[opendtv] Re: 5th generation Test

Tom Barry wrote:

> It sounds like "IM3 products" (whatever they are) and
> good RF frontends are supposed to be known technology.

IM3 is third order intermodulation distortion products.
Created in receivers when multiple incoming carriers
and the local oscillator beat together. Ideally, any
such IM products would fall way outside the IF passband
and be attenuated nicely. But with single conversion
tuners, they are not all outside the passband.

It appears that the low cost of single conversion
tuners is enough of an incentive that manufacturers
seem to jump at the chance of going that route. As we
were informed a couple of weeks ago, even COFDM did
this. As Al Limbert and others explained, if your
RF amp up front is tuned to the channel you want and
can reduce its gain in the presence of strong signals,
the IM distortion can be greatly reduced, so single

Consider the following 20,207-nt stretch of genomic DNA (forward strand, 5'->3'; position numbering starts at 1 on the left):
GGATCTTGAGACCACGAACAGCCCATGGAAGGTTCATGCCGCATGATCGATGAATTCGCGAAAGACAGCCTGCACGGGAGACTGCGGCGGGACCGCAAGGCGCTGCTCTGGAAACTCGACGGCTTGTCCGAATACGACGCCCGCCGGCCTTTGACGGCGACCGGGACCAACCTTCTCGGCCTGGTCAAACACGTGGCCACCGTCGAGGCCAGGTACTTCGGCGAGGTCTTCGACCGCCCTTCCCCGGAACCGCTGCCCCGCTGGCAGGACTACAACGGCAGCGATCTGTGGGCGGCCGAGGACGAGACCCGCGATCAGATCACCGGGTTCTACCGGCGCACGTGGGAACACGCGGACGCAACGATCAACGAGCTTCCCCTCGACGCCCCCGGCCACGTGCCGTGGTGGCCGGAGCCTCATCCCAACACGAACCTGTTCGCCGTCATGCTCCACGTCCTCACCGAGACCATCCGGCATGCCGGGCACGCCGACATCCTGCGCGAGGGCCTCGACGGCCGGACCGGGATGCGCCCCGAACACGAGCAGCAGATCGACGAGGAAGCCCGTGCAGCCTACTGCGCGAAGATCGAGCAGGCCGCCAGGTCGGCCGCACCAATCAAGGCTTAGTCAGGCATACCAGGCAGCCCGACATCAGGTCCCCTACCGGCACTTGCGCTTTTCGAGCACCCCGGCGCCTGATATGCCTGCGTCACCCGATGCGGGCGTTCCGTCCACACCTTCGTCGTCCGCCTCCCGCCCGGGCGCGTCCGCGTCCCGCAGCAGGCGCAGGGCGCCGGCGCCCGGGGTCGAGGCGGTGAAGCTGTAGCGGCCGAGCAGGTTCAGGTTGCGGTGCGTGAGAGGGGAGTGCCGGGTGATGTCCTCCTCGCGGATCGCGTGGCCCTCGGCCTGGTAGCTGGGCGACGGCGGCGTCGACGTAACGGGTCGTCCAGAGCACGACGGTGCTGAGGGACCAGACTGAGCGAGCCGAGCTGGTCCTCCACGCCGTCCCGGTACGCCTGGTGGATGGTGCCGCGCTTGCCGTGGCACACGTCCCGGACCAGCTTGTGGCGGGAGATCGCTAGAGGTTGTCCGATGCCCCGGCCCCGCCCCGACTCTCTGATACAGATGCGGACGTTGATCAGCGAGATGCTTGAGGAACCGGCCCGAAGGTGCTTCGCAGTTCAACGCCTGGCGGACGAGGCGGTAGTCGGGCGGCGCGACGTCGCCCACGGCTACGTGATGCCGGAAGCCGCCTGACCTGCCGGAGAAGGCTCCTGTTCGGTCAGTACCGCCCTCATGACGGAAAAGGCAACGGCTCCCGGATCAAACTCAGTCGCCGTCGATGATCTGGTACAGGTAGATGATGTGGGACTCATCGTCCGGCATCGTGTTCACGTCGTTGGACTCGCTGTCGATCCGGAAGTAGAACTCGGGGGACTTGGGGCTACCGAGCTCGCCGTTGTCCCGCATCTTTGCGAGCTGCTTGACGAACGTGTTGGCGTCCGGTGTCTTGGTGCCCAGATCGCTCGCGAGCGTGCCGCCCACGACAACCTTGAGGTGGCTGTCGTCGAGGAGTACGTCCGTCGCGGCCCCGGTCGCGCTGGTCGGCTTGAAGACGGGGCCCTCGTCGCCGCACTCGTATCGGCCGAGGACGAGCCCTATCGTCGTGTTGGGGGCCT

conversion tuners can work okay.

With co-located transmitters, the problem might not be
so acute. Because you will never see unwanted signals
that are louder than the desired signal. But if the
unwanted signal is louder than the wanted signal, then
this can be a problem. The numbers we saw showed that
a 3 dB increased level to the receiver, from unwanted
signals, can cause up to 9 dB increase in this in-band
IM3 distortion (IIRC). So, big deal. And a 3 dB
increase into a receiver is not so hard to imagine if
there are loud transmitters close by, even if your RF
amp is tuned. The shoulders of the RF amp's passband
won't be vertical. Dual conversion, i.e. where the
receiver goes through two IF conversions, takes care
of this nicely.

> But if that's the case then maybe we (collectively,
> not me) also know what it would cost to add them to a
> box with an LG5 chip in it.
>
> How much extra are we talking about here?

Well, since everyone was marveling at the low cost of
the first gen Freeview boxes, and they were dual
conversion designs, the cost cannot be prohibitive.
However, it won't follow Moore's law, so the cost
will not erode over time quite so fast.

Bert
 
 
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